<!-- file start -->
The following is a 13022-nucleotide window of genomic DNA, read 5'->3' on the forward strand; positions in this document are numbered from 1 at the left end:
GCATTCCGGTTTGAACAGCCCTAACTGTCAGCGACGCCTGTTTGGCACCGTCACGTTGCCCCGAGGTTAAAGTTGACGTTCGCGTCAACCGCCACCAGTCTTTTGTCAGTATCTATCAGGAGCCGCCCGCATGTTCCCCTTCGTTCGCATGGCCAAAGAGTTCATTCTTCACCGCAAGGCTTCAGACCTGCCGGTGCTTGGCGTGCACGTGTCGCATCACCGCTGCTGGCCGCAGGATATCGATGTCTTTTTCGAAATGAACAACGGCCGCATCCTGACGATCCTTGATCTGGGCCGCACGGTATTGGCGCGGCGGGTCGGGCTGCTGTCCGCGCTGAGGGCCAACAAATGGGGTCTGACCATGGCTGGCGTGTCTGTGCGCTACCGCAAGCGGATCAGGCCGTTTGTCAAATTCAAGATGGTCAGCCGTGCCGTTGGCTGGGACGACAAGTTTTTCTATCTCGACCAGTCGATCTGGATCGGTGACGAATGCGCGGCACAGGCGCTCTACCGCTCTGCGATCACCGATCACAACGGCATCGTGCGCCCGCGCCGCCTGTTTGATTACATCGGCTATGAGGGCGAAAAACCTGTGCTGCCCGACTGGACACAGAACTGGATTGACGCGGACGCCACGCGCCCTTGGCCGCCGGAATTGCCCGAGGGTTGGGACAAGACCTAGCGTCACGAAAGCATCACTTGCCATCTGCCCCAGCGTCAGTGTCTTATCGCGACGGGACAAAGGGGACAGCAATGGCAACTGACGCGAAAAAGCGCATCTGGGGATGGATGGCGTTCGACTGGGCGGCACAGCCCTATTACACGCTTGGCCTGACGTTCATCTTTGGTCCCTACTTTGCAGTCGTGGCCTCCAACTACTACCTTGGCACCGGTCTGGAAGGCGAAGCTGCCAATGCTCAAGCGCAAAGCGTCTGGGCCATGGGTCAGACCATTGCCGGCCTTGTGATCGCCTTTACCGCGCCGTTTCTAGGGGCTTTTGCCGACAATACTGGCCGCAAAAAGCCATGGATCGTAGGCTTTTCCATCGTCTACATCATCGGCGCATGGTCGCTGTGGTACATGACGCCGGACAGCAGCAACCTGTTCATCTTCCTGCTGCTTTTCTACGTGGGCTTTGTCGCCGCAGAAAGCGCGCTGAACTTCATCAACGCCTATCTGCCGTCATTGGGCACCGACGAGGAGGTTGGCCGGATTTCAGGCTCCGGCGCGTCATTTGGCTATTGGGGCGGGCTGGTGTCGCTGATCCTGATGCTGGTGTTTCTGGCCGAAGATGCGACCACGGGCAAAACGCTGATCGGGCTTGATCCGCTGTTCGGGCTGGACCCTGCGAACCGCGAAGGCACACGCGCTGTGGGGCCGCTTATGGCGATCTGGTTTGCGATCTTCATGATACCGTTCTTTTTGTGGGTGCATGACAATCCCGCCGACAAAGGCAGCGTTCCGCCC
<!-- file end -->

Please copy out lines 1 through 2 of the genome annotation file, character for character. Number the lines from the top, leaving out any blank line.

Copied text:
The following is a 13022-nucleotide window of genomic DNA, read 5'->3' on the forward strand; positions in this document are numbered from 1 at the left end:
GCATTCCGGTTTGAACAGCCCTAACTGTCAGCGACGCCTGTTTGGCACCGTCACGTTGCCCCGAGGTTAAAGTTGACGTTCGCGTCAACCGCCACCAGTCTTTTGTCAGTATCTATCAGGAGCCGCCCGCATGTTCCCCTTCGTTCGCATGGCCAAAGAGTTCATTCTTCACCGCAAGGCTTCAGACCTGCCGGTGCTTGGCGTGCACGTGTCGCATCACCGCTGCTGGCCGCAGGATATCGATGTCTTTTTCGAAATGAACAACGGCCGCATCCTGACGATCCTTGATCTGGGCCGCACGGTATTGGCGCGGCGGGTCGGGCTGCTGTCCGCGCTGAGGGCCAACAAATGGGGTCTGACCATGGCTGGCGTGTCTGTGCGCTACCGCAAGCGGATCAGGCCGTTTGTCAAATTCAAGATGGTCAGCCGTGCCGTTGGCTGGGACGACAAGTTTTTCTATCTCGACCAGTCGATCTGGATCGGTGACGAATGCGCGGCACAGGCGCTCTACCGCTCTGCGATCACCGATCACAACGGCATCGTGCGCCCGCGCCGCCTGTTTGATTACATCGGCTATGAGGGCGAAAAACCTGTGCTGCCCGACTGGACACAGAACTGGATTGACGCGGACGCCACGCGCCCTTGGCCGCCGGAATTGCCCGAGGGTTGGGACAAGACCTAGCGTCACGAAAGCATCACTTGCCATCTGCCCCAGCGTCAGTGTCTTATCGCGACGGGACAAAGGGGACAGCAATGGCAACTGACGCGAAAAAGCGCATCTGGGGATGGATGGCGTTCGACTGGGCGGCACAGCCCTATTACACGCTTGGCCTGACGTTCATCTTTGGTCCCTACTTTGCAGTCGTGGCCTCCAACTACTACCTTGGCACCGGTCTGGAAGGCGAAGCTGCCAATGCTCAAGCGCAAAGCGTCTGGGCCATGGGTCAGACCATTGCCGGCCTTGTGATCGCCTTTACCGCGCCGTTTCTAGGGGCTTTTGCCGACAATACTGGCCGCAAAAAGCCATGGATCGTAGGCTTTTCCATCGTCTACATCATCGGCGCATGGTCGCTGTGGTACATGACGCCGGACAGCAGCAACCTGTTCATCTTCCTGCTGCTTTTCTACGTGGGCTTTGTCGCCGCAGAAAGCGCGCTGAACTTCATCAACGCCTATCTGCCGTCATTGGGCACCGACGAGGAGGTTGGCCGGATTTCAGGCTCCGGCGCGTCATTTGGCTATTGGGGCGGGCTGGTGTCGCTGATCCTGATGCTGGTGTTTCTGGCCGAAGATGCGACCACGGGCAAAACGCTGATCGGGCTTGATCCGCTGTTCGGGCTGGACCCTGCGAACCGCGAAGGCACACGCGCTGTGGGGCCGCTTATGGCGATCTGGTTTGCGATCTTCATGATACCGTTCTTTTTGTGGGTGCATGACAATCCCGCCGACAAAGGCAGCGTTCCGCCC